New Zealand’s economy, built on billions of dollars of agricultural exports, may soon experience a drastic change. Food futurist Dr. Rosie Bosworth believes the country’s current agricultural commodities will not be able to compete with lab-grown animal products when they launch into the mainstream marketplace.
Modern technology now allows for stems cells to be extracted from an animal, then grown into muscle in a lab, a practice called cellular agriculture. This protein is the same meat you might find at a butcher’s store, but the difference is that lab-grown meat is made without the slaughter of animals.
The first successfully lab-grown hamburger was produced in 2013, Dr. Bosworth noted in a presentation, and major technological advances have followed in the past five years. Now, it’s not just beef that can be grown in a lab; food scientists are developing everything from chicken, fish, duck, milk, and cheese, to leather.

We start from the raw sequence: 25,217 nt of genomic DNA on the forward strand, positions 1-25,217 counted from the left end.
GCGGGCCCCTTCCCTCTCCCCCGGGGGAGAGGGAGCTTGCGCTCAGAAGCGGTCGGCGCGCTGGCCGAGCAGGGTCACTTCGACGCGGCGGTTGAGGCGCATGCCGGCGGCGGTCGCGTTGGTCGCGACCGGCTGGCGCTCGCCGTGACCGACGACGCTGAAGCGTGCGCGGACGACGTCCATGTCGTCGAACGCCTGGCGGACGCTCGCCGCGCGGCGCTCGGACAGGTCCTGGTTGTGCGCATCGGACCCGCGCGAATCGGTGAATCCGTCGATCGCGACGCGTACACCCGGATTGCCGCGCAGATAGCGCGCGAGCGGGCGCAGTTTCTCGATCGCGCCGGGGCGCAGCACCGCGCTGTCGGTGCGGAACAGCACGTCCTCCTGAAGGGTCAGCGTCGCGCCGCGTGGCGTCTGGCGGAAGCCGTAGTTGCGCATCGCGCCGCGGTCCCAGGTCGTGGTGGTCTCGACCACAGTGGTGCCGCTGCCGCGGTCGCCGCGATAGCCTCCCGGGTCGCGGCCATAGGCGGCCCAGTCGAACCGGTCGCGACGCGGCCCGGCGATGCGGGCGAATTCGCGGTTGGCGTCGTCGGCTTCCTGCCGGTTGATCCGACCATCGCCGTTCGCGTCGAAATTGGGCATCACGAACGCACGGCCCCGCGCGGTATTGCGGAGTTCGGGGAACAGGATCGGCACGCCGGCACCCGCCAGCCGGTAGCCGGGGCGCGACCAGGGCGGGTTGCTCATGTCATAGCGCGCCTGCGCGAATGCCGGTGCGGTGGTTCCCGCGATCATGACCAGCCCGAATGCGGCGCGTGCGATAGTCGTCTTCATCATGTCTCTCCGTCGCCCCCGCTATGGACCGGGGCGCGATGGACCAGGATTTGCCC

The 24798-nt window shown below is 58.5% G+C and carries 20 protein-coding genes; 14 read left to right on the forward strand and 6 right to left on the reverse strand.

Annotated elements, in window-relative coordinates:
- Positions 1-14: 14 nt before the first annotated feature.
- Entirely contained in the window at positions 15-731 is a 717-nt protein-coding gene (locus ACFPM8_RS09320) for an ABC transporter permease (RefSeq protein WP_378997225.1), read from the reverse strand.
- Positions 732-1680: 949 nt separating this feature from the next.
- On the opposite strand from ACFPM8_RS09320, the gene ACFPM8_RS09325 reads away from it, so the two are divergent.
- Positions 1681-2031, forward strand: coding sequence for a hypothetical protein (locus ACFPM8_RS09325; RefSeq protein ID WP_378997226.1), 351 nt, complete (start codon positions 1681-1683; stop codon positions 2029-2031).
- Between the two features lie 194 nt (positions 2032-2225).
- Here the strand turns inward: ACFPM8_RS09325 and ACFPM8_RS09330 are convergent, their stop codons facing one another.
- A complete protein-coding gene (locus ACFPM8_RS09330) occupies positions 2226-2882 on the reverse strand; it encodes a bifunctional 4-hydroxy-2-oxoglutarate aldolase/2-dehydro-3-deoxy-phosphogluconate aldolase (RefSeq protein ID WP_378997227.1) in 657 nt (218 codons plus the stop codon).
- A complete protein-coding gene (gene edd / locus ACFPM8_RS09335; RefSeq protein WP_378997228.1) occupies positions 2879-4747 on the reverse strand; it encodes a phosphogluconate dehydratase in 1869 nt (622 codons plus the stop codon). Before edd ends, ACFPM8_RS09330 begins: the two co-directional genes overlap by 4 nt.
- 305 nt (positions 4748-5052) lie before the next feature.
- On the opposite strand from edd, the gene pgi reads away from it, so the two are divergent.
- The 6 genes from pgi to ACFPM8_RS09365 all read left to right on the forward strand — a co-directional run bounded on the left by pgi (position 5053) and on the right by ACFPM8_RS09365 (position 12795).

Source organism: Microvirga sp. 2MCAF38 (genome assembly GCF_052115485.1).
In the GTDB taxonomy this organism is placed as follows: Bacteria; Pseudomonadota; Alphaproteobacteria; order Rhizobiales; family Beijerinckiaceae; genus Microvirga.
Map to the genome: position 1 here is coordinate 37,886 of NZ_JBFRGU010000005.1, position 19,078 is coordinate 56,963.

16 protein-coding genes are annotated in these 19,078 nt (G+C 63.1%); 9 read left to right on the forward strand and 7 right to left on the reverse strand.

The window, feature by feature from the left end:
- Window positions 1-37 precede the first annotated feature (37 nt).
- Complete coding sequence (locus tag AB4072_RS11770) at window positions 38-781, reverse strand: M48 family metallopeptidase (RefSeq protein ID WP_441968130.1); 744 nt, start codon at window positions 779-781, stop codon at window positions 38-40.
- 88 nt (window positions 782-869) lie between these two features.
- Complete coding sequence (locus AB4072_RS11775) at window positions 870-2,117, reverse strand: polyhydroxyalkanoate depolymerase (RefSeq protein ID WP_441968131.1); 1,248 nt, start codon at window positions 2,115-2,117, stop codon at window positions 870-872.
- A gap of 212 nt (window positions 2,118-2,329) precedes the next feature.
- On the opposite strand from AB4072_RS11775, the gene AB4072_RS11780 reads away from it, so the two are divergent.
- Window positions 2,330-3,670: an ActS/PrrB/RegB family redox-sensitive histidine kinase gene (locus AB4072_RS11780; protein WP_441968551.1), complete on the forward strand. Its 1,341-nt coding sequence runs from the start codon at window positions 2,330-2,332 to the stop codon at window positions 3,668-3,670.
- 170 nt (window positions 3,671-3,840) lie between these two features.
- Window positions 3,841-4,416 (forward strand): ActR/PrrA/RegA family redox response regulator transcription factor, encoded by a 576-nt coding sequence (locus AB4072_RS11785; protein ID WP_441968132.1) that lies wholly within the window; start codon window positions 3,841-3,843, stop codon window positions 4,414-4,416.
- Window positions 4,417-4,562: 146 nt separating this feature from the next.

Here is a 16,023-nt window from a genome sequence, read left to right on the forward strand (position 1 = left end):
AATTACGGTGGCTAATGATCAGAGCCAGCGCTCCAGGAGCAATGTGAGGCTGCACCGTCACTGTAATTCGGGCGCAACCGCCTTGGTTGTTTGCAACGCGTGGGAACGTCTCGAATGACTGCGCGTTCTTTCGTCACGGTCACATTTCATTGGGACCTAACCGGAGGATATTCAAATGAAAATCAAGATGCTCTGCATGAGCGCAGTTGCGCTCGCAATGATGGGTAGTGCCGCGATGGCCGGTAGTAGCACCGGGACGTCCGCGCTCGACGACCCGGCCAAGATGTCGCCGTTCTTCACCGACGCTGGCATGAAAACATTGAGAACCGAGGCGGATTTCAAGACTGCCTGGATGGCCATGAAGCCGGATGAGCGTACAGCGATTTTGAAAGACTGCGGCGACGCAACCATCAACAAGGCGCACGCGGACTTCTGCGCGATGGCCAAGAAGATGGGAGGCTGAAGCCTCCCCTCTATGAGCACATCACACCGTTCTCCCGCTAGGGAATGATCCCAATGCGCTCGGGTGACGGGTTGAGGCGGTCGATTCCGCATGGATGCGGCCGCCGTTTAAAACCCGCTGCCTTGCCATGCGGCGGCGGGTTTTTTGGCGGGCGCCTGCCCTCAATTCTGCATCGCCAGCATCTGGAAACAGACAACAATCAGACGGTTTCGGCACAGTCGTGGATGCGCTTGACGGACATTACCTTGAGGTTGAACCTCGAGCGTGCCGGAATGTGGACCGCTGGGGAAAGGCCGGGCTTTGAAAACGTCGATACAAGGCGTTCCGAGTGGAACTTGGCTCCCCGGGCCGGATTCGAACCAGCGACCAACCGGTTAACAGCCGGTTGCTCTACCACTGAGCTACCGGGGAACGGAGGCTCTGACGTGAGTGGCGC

A developing interest in cellular agriculture is expected to revolutionize food within the next five to fifteen years. As more companies work to bring lab-grown animal products to store shelves across the globe, the price of field-grown counterparts will rise consecutively. “They aim to be at price parity in about five years time with conventional meat products. Two bucks a kilo, right? How will commodity agriculture ever compete with that?” Dr. Bosworth questioned.
Production of lab-grown meat is highly efficient compared to animal farming; only a few cells are needed to start a culture that can grow quickly in a matter of weeks, whereas the average gestation period of a cow is nine months. Additionally, Dr. Bosworth pointed out that cows require 23 calories of food to produce one calorie of prime steak. In contrast, just three calories of nutrient solution can grow the same calorie of meat in a lab.
Recently, New Zealand’s “clean and green” reputation was tainted by livestock-related environmental issues. However, clean meat may be the solution in rectifying damages. Dr. Bosworth revealed implementing large-scale cellular agriculture would reduce land and water usage, as well as climate emissions, by 90-95 percent. Conventional animal agriculture is a huge contributor to global warming; livestock and its byproducts are responsible for 51% of the world’s greenhouse gas emissions.